Owensboro Mayor Ron Payne told the Messenger-Inquirer that he's heard several complaints from the business community and this is an attempt to see if there are problems and, if so, how best to address them.
"Ever since I've been mayor, I've heard complaints about problems with planning and zoning and other requirements, or difficulties dealing with City Hall, and given the amount of business activity we have and what I anticipate will occur, we want to make sure it is as easy as possible to do business," Payne said recently in calling for the appointment of a Commission on Business Development.
He said the group would talk to developers and business owners to see what kind of problems they have when they attempt to open or expand a business and determine whether issues really exist.
Former President Bill Clinton is coming to Owensboro this spring for a benefit fundraiser. The Messenger-Inquirier reports the event will raise funds to support the Wendell H. Ford Government Education Center.
Ford served in the U.S. Senate from 1974 to 1999, and was Democratic Whip the first six years of Clinton’s presidencies.
President Clinton has appeared in Daviess County before—in 2000, he presented an education award to Audubon Elementary School, and he campaigned at Kentucky Wesleyan College in 2008 on behalf of his wife, Hillary Clinton, who was seeking the Democratic presidential nomination.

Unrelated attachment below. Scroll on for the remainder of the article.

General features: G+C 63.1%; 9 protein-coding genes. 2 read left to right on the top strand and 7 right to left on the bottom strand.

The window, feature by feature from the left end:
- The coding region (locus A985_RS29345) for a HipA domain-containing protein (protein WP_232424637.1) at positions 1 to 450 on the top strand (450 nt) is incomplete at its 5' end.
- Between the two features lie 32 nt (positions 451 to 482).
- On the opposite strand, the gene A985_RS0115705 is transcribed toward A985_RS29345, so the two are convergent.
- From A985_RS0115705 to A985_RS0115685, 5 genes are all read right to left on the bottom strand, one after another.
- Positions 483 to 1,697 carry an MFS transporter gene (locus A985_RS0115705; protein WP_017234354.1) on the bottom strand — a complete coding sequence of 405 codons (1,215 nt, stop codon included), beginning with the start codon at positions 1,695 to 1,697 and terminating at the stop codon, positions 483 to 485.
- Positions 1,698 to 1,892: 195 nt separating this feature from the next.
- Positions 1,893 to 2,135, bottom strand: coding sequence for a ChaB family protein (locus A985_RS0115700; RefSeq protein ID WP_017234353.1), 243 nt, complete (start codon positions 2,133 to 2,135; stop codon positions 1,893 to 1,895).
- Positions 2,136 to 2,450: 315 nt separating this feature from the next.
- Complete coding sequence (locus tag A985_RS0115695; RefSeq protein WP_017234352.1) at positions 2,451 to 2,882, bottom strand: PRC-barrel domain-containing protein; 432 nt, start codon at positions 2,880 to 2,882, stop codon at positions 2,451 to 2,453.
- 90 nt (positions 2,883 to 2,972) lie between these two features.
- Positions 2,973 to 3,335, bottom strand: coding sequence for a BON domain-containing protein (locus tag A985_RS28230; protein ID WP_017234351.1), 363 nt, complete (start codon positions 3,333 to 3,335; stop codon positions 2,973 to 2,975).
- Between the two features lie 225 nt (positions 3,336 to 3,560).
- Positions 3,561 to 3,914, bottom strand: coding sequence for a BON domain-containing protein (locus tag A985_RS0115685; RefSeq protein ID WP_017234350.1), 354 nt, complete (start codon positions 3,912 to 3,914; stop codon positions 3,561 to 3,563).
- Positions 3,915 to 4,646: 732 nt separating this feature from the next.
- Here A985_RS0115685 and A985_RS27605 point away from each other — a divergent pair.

The Ford Government Education Center is located downtown in the Owensboro Museum of Science and History, and has displays of pictures, artifacts, and documents from Ford’s political career.
Based on a study, the Owensboro region needs additional primary care physicians. Owensboro Medical Health System is recruiting two dozen doctors this year to meet the needs of the hospital's service area in western Kentucky and southern Indiana.
The local economy stands to benefit.
OMHS spokesman Gordon Wilkerson says physician recruitment is much like starting a small business.
"A physician is going to, just by effect, bring patients and that creates jobs in other areas like nurses, x-ray technicians, pharmacists, and so forth," said Wilkerson.
Officials say private fundraising for a planned Bluegrass Music Center in Daviess County is going well.
International Bluegrass Music Museum Terry Woodward says the drive has received pledges from large donors for $2.6 million and expects to reach a $7 million goal.
The proposal calls for turning an old state office building in Owensboro into a center that will include a museum, an indoor theater and outdoor festival seating. Woodward has said organizers want to offer fans a Bluegrass Opry, something akin to the Grand Old Opry in Nashville, Tenn.
A major fundraising drive kicked off in August, and four months later Woodward updated officials in Owensboro on the progress.
"I'm happy to report that of the $3 million goal from large donors, right now we have $2.6 million," Woodward told commissioners last month. "We're off to a good start."